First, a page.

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Israel Renews Turkish Trade Pact; Bids for Large Phosphate Agreement

March 13, 1968
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Israel has just renewed a trade pact with Turkey and is about to sign a long-term agreement with a Far Eastern country for the annual export of $8 million worth of phosphates and phosphoric acid from the Negev, it was reported here today.

The deputy minister for development, Yehuda Shaari, has just returned from an extensive tour of the Far East. He visited Japan, the Philippines, Thailand, Cambodia and Singapore and reportedly found a good potential market in those countries for Israeli raw materials, chemical fertilizers and semifinished products.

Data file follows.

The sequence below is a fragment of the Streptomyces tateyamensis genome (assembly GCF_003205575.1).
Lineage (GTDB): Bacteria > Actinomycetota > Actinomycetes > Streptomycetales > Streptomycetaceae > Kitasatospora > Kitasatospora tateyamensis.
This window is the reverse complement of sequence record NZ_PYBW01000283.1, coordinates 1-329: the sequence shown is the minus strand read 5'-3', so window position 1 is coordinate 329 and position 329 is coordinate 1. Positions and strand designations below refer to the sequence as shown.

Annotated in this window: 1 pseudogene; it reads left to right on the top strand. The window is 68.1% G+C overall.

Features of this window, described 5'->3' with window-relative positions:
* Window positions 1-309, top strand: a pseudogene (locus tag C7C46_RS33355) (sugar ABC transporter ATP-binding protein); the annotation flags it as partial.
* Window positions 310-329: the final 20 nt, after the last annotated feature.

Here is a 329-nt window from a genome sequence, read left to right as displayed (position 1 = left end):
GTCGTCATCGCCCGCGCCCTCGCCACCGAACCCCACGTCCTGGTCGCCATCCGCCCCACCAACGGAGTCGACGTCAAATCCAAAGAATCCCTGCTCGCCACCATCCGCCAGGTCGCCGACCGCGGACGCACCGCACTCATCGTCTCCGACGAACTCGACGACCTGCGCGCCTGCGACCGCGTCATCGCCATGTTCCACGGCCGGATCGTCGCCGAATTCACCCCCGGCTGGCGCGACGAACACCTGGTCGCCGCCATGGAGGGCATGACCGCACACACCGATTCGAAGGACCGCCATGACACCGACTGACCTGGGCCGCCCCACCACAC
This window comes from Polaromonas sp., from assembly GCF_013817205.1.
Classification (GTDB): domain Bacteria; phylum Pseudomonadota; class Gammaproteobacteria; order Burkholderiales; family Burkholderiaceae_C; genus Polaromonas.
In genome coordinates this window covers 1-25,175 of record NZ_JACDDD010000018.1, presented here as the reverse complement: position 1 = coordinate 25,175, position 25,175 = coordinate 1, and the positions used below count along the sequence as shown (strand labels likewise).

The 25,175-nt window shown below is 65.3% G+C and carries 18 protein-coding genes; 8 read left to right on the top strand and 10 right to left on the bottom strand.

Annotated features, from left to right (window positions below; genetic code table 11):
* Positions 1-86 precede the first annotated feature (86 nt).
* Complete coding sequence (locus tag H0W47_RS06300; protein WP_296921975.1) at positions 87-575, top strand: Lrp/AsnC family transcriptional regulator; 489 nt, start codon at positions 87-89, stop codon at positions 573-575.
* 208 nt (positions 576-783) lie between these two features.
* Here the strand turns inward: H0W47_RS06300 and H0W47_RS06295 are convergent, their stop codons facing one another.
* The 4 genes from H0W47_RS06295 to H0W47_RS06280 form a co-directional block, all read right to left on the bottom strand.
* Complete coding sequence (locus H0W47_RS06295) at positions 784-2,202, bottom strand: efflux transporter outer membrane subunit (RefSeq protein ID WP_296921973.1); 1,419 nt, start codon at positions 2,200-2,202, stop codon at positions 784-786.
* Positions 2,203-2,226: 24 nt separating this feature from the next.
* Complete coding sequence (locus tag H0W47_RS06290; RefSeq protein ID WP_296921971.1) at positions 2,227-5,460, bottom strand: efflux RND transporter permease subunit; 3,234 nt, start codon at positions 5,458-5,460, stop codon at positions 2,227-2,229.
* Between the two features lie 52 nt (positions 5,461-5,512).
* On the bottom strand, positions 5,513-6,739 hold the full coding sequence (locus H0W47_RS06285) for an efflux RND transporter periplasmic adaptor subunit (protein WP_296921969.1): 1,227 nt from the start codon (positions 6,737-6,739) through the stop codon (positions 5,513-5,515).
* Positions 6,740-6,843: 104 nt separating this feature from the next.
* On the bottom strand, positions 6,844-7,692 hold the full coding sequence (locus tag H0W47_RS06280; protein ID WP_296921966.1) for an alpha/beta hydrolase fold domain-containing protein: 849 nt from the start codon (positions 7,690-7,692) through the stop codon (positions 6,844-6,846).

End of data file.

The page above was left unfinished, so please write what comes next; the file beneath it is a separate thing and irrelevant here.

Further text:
The Japanese were said to be interested in the possibility of laying a pipeline from Sodom on the south shore of the Dead Sea to the port of Elath on the Gulf of Akaba to move minerals in solution. A delegation representing Japan’s chemical industry is due to visit Israel shortly. The agreement with Turkey calls for the sale of $10 million worth of Israeli products in that country and the purchase by Israel of $11 million in Turkish goods. The pact represents a 5 percent increase in trade over the previous agreement between the two countries.

It was reported here today that Israel does not intend to operate the manganese mines in the Sinai peninsula because the high cost of transporting the ore would make it unprofitable under present conditions.

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